- The Washington Times - Friday, February 14, 2003

Sen. John McCain, Arizona Republican and head of the Senate Commerce Committee, is organizing a "blue-ribbon task force" aimed at reforming the troubled U.S. Olympic Committee.
The task force, whose members are likely be named within a few weeks, fulfills a pledge by McCain to impose federal oversight to the USOC's repeated ethical foibles, constant management turnover and Byzantine organizational structure. The USOC last weekend formed an internal group aimed at improving its governance, but those efforts have not satisfied Capitol Hill.
The Senate task force, likely to include no more than five or six people, will report back to McCain and the Commerce Committee by late summer with recommendations that quickly will turn into legislation or regulatory activity.
"Time is very critical with this," McCain said yesterday after the committee's second hearing on the USOC in two weeks. "We have the New York bid [for the 2012 Summer Olympics] that has suffered because of this. We have athletes who are not being properly served by any stretch. We will move swiftly and get at this."
McCain also will visit USOC headquarters in Colorado Springs in the next few weeks to investigate the organization's problems firsthand. He will be joined by Sens. Ben Nighthorse Campbell, Colorado Republican, and Ted Stevens, Alaska Republican.
Campbell held out the possibility of revoking the USOC's federal charter, created through the Amateur Sports Act of 1978, if the reform efforts do not succeed.
"I don't want to do that, but [the USOC] definitely has a few less friends around [Congress] these days," Campbell said.
The USOC's latest troubles stem from ethics charges levied against chief executive Lloyd Ward for seeking to steer Olympic business contracts to an energy company controlled by his brother. Following a heated ethics inquiry, Ward was found to be in violation of the USOC's ethics code, lightly reprimanded and denied a $184,000 bonus. In the resulting fallout, USOC president Marty Mankamyer resigned, joining nearly a dozen other members who have quit amid the furor.
More broadly, however, the USOC's unwieldy 123-member board of directors, as well as an odd and layered leadership structure combining paid staff and volunteer executives, has produced many other embarrassing squabbles, four chief executives and three presidents since 2000.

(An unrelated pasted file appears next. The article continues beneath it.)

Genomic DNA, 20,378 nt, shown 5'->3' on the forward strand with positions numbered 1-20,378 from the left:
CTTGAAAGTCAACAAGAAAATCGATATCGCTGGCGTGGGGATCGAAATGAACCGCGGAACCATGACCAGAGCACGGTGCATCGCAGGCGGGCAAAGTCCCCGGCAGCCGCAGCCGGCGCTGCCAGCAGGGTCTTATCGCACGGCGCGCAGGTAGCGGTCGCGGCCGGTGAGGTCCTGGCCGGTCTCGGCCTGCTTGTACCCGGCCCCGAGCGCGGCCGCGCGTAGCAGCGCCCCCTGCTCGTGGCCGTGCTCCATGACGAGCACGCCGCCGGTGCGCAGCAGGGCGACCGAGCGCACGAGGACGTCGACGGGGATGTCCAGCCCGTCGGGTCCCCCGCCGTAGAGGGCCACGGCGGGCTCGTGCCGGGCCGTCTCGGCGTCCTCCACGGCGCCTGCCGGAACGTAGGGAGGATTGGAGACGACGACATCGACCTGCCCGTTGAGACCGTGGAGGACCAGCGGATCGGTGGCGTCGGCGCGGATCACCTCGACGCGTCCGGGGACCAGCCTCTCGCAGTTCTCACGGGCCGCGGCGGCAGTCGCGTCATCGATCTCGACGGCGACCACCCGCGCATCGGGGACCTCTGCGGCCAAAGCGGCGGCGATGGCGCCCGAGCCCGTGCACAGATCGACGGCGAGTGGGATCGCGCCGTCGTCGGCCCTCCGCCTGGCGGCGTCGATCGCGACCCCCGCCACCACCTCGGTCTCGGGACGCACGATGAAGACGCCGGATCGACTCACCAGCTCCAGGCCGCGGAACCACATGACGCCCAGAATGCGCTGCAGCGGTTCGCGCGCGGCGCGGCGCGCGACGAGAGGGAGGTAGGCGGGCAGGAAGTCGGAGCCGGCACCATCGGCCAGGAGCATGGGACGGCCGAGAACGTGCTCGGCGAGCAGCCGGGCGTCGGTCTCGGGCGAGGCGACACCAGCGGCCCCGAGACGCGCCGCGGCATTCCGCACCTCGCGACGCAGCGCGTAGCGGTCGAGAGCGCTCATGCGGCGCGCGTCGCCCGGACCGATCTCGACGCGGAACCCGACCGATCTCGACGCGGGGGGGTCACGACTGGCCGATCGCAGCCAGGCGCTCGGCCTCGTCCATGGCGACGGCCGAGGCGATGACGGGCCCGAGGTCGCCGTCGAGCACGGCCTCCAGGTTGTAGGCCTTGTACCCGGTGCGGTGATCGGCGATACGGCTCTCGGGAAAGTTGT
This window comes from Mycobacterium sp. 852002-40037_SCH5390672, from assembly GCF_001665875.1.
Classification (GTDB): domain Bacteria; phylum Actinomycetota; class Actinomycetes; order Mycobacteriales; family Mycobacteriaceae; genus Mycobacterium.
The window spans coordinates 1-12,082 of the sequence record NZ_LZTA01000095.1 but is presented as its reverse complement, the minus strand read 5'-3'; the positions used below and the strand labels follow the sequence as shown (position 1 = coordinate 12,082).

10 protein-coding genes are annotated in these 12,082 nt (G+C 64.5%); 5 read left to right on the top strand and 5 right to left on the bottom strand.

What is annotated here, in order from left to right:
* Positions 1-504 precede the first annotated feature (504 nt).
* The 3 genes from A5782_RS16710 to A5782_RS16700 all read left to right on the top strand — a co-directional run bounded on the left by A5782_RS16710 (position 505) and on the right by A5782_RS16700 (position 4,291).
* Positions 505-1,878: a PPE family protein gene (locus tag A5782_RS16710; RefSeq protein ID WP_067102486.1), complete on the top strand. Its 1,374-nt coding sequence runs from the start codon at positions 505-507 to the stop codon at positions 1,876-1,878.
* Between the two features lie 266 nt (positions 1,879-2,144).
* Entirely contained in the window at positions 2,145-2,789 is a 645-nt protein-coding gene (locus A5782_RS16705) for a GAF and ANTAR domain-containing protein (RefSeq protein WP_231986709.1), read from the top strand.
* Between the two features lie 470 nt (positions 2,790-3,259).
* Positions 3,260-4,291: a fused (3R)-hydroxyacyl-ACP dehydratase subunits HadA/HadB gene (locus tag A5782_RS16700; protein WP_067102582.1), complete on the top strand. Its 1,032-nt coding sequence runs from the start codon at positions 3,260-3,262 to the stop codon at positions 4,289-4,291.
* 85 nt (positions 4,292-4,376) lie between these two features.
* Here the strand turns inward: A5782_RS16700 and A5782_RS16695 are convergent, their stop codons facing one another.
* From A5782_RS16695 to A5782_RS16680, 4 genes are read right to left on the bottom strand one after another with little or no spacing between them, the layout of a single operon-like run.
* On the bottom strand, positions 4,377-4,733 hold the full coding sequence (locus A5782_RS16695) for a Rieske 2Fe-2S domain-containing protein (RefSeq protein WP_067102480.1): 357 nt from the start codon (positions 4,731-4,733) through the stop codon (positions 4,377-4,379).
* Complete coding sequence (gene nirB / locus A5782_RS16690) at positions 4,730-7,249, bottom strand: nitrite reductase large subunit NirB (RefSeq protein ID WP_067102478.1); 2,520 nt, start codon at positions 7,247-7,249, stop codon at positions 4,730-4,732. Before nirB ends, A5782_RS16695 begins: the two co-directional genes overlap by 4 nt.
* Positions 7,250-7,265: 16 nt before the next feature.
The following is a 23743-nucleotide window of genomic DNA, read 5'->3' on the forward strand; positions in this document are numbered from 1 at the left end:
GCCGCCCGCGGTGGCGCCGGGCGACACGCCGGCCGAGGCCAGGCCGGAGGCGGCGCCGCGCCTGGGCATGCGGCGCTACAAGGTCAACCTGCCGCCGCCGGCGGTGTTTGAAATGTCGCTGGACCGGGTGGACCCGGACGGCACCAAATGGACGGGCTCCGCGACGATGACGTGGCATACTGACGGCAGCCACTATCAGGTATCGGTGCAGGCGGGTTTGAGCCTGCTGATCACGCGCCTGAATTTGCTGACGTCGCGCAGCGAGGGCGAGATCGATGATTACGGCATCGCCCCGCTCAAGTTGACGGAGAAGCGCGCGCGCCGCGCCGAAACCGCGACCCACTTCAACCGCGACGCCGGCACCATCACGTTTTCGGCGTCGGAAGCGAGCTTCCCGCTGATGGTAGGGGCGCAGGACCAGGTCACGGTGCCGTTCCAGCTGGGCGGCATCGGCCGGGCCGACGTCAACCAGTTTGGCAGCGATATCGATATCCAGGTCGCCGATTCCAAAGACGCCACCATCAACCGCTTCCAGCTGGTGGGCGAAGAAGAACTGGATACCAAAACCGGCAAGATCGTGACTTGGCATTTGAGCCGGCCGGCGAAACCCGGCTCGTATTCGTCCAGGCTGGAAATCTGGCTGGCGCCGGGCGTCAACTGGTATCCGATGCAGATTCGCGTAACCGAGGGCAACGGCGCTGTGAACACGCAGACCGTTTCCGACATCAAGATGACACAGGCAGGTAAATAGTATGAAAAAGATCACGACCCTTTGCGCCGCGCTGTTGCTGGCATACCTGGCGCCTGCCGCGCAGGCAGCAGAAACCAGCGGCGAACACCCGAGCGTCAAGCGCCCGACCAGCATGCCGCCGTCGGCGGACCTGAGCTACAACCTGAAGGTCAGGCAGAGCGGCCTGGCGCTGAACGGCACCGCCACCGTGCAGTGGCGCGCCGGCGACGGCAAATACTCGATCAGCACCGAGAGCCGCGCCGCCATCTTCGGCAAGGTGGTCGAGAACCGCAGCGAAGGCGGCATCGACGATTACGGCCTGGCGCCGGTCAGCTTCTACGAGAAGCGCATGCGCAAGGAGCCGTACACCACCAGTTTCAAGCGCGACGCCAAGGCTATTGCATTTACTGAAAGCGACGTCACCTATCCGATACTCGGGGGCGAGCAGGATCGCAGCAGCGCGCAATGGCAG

"Clearly, the USOC has lost its way," said David D'Alessandro, chairman and CEO of John Hancock Financial Services, a major USOC sponsor. D'Alessandro has been a vocal critic of the USOC's recent activities, saying, "It fails to provide enough resources and opportunities to aspiring athletes, fails to be financially self-reliant, and fails to provide financial and ethical transparency."
D'Alessandro, who has paid more than $110million on behalf of John Hancock for Olympic sponsorship, yesterday lobbed particularly heavy assaults on the USOC for its bloated infrastructure costs and poor cash management.
Many USOC sponsorships call for significant value-in-kind compensation, such as use of cars, as opposed to straight cash. As a result, just a third of USOC income actually reaches athletes after also filtering through governing bodies for individual sports. D'Alessandro wants at least 85 percent of USOC funds to reach athletes.
"When we meet with the NFL, they say, 'Show me the money,'" D'Alessandro said. "When we meet with the USOC, it's more like, 'Show me the Jello.' It's ridiculous. You cannot train athletes with value-in-kind."
D'Alessandro, who has threatened to withdraw the sponsorship, is scheduled to receive a detailed accounting of committee finances today from the USOC.
McCain also said he will be leaning significantly on reform ideas offered by Donald Fehr, executive director of the Major League Baseball Players Association. Fehr also is a public sector member of the USOC Board of Directors and served on a five-member task force four years ago that examined improprieties in Salt Lake City's successful bid for the 2002 Winter Olympics.
Fehr's suggestions include whittling down the board of directors to perhaps one-fifth its current size, a much heavier representation of board membership from outside the USOC and a rigorous clarification of the organization's purpose and mission.
"I'm pleased this is being well-received," Fehr said. "Hopefully, we'll see some positive results soon. You want to move fast but not too fast. This [new] group can do its job in six months."
Meanwhile, Campbell continued his call for Ward to resign, not only because of the USOC ethical violations but also his membership at the all-male Augusta National Golf Club.
"If he really had the best interest of the athletes and the future of the Olympic team foremost, instead of his own interest, he would resign," Campbell said. "But I don't think he will leave, not on his own volition."

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